In May of 1897, Frank’s sister, May Schofield Avery, wrote to her parents from Brooklyn: “I must tell you the wonderful news. We have wheels!!! Two Victors....beautiful wheels, first class in every respect. We just hug each other every time that we realize that we actually have them. We talk about nothing else at the table.” May bought into the health benefits of wheeling as she reported to “Ma”.....”It keeps my bowels as regular as clockwork.”

It was critically important what one wore while wheeling. May’s “wheeling outfit” consisted of what she called a short skirt (mid-calf) over a pair of trousers, with the hem of the skirt pinned to the trousers in case a breeze blew it up. She joked about wearing the pants in the family. She topped the outfit off with a tam o’shanter. When she went home to Penn Yan to visit her parents, she took her wheel along on the train. May caused a bit of a stir in Penn Yan because the skirt on her “wheeling outfit” was a bit shorter than the locals were used to. In a letter to her husband Charlie back in Brooklyn she wrote that she might lengthen her wheeling skirt as “I don’t want to shock people and Louise says its positively indecent. The girls here ride in long skirts with petticoats and drawers and ankles are not supposed to exist.” Charlie wrote back: “Be sure your skirt is short enough. When you ride and bend forward, it might catch in the chain. There was a woman nearly killed here yesterday getting her skirt caught and threw her clear over the handle -bars. You be sure your skirt can’t possibly catch -- don’t take any chance. You should let Penn Yan stare and leave the skirt as it is. I would tell that “yap” Louise that she has no idea of the metropolitan style in ladies’ skirts for the wheel.” In another letter, Charlie described his own “wheeling outfit”: ”I got me a pair of breeches with black and white checks. They are not very wooly in quality but are strongly made and look real well. I also have a cap to match and a pair of black socks with white stripes on the calf....so I guess I will look nice when I wear the suit.” He must have been quite a sight, but then I look at modern bicyclists in their multicolored Spandex outfits and maybe things today aren’t much different.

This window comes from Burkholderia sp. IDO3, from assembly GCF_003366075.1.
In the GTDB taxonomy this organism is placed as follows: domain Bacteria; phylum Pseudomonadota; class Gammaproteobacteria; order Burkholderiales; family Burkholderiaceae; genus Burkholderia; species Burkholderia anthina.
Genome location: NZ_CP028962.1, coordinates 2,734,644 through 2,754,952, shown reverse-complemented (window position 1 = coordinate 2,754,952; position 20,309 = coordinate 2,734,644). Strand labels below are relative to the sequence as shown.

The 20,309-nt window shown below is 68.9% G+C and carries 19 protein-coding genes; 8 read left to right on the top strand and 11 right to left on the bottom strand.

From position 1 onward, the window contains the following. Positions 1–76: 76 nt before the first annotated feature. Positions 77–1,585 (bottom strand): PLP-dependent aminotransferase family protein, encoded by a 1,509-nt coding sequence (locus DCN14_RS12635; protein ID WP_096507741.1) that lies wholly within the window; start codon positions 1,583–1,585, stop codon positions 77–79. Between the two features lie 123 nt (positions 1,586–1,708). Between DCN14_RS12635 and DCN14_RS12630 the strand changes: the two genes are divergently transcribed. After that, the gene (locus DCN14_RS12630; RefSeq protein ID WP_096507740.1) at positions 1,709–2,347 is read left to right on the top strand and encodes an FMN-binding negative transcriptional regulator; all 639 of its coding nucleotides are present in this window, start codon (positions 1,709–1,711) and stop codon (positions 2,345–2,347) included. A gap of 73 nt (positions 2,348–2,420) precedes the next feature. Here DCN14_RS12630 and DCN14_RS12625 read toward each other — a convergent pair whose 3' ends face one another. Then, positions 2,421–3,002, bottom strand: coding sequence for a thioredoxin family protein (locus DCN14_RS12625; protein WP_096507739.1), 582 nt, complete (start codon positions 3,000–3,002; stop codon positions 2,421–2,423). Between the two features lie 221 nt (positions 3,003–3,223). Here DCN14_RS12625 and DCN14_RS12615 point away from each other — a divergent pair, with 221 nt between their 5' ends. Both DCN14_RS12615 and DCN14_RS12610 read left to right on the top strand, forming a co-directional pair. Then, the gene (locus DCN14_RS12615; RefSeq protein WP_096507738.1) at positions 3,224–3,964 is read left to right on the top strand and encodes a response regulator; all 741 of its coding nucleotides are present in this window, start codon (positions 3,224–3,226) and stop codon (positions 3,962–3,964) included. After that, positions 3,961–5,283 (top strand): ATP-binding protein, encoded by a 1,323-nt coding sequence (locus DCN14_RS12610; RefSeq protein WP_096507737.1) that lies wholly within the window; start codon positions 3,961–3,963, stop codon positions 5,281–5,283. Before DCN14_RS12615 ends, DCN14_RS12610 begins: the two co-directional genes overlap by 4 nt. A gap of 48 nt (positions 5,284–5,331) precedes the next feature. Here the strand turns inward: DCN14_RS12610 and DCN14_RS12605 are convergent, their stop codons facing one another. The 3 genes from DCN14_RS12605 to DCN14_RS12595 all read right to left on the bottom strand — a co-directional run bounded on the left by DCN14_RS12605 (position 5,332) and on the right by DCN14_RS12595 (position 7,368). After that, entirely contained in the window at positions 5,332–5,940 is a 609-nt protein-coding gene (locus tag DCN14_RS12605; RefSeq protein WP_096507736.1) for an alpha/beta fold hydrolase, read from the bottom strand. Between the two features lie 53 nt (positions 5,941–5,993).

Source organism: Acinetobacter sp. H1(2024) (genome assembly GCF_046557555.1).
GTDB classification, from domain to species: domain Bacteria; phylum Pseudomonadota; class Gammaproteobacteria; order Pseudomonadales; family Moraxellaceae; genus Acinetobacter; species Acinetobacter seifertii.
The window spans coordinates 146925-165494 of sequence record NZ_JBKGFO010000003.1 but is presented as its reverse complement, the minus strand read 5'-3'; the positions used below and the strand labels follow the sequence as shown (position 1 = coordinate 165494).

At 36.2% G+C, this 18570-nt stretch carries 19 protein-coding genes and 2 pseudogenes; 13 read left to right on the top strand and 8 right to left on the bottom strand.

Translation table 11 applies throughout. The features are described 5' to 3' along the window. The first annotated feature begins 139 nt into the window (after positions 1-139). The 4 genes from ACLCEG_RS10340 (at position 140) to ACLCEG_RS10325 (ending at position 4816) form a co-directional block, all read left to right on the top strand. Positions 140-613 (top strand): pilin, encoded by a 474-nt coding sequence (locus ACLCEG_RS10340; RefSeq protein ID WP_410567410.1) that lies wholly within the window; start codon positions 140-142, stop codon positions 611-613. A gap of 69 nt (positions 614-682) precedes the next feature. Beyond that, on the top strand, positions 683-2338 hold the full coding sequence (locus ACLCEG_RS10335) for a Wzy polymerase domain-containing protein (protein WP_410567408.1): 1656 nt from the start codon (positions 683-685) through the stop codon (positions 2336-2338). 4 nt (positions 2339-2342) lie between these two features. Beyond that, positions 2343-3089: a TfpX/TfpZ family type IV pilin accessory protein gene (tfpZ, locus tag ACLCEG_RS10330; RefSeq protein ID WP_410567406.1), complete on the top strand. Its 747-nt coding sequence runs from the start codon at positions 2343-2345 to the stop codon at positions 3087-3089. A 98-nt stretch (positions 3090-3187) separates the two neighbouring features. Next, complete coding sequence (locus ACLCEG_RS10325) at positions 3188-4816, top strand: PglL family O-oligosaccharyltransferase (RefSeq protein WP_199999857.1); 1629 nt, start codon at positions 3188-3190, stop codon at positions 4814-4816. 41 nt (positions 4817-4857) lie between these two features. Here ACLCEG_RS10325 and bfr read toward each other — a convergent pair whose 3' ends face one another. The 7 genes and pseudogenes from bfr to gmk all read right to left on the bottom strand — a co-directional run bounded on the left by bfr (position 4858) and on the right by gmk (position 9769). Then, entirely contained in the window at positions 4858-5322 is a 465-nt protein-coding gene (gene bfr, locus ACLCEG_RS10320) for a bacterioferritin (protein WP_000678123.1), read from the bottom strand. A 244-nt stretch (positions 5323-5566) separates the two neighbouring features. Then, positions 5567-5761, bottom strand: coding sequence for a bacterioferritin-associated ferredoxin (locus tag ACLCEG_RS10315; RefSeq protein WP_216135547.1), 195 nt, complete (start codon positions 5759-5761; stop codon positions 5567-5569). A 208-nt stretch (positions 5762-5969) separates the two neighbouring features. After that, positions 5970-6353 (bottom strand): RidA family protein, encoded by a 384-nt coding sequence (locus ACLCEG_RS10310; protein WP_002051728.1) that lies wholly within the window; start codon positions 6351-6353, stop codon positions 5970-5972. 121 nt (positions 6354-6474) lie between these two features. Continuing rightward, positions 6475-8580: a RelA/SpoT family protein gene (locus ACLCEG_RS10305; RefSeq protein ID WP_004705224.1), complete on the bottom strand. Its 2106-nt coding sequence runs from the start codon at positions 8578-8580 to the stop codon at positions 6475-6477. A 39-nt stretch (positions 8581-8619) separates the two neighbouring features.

What impressed me the most about May and Charlie were the distances they rode on their wheels. They thought nothing of an evening ride after a day at “business” in Manhattan of 20 to 30 miles around Brooklyn down through Prospect Park to Coney Island. On occasion, they went on 50 mile rides out onto Long Island. The ultimate however was when they took their wheels to Tunkhannock, Pennsylvania by train to visit Charlie’s parents and rode them all the way back to Brooklyn! - 150 miles through Pennsylvania’s Endless Mountains over three days. Charlie reported in one letter that he had ridden 860 miles in two months. Now that’s a “craze”.

Grace and Bessie Trimmer of Penn Yan rest with their “wheels” near the Ark on Keuka Lake (ca. 1899)

by Rich MacAlpine